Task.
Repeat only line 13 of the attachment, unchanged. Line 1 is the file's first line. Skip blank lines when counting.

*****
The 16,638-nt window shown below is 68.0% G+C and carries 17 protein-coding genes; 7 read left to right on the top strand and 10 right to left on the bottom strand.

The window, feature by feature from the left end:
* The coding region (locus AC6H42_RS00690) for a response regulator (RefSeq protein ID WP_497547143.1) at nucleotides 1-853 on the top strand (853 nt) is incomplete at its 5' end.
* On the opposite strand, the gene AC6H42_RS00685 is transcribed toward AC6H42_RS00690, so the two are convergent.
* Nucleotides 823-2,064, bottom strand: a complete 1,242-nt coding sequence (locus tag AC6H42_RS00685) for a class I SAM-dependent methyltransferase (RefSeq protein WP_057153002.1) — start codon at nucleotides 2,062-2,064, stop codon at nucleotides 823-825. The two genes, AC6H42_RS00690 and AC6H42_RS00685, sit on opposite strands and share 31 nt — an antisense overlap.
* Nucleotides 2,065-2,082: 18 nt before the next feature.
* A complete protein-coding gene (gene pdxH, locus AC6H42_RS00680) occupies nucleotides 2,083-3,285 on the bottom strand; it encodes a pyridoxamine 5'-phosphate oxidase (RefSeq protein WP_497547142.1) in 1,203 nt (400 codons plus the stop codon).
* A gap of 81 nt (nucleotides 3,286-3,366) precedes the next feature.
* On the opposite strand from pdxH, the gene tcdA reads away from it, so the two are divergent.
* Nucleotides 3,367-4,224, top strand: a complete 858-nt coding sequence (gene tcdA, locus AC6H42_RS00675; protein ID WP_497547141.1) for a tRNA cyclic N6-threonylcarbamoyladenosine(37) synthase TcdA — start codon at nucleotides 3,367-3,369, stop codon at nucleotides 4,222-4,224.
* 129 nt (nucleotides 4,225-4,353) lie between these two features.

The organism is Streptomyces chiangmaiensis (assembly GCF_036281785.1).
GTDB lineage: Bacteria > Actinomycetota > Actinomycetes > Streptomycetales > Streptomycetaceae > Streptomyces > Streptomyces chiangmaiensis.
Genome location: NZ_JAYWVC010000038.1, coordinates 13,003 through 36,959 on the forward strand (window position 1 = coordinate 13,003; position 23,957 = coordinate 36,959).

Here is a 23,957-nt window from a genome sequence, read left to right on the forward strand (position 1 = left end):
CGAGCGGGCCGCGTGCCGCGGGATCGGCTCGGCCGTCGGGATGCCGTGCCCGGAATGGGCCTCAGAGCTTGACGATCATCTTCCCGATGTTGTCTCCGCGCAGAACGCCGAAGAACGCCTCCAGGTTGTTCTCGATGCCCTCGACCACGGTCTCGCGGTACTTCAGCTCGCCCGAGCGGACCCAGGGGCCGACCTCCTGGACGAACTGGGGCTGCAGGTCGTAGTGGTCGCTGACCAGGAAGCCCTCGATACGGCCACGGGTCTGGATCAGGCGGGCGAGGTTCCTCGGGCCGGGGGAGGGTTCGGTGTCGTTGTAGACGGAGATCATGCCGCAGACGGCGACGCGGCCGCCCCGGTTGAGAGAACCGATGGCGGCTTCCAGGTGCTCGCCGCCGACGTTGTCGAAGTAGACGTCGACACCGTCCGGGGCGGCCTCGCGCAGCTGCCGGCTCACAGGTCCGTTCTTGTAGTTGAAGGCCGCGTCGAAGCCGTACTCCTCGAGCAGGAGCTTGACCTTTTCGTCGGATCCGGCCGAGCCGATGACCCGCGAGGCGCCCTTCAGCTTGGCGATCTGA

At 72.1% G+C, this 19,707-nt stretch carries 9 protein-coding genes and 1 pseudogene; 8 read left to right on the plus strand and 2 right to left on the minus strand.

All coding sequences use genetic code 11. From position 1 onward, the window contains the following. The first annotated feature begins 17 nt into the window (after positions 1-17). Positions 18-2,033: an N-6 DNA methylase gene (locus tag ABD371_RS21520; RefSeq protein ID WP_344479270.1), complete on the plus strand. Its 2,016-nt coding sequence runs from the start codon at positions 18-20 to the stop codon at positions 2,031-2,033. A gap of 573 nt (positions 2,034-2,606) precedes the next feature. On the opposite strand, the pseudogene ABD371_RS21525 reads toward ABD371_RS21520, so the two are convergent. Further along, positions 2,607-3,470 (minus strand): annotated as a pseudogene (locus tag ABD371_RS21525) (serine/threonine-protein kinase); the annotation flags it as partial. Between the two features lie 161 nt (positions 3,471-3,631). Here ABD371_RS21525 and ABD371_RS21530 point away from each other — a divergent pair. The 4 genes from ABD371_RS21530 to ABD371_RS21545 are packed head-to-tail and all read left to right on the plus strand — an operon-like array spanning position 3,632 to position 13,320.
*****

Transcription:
GTDB lineage: Bacteria > Actinomycetota > Actinomycetes > Streptomycetales > Streptomycetaceae > Streptomyces > Streptomyces chiangmaiensis.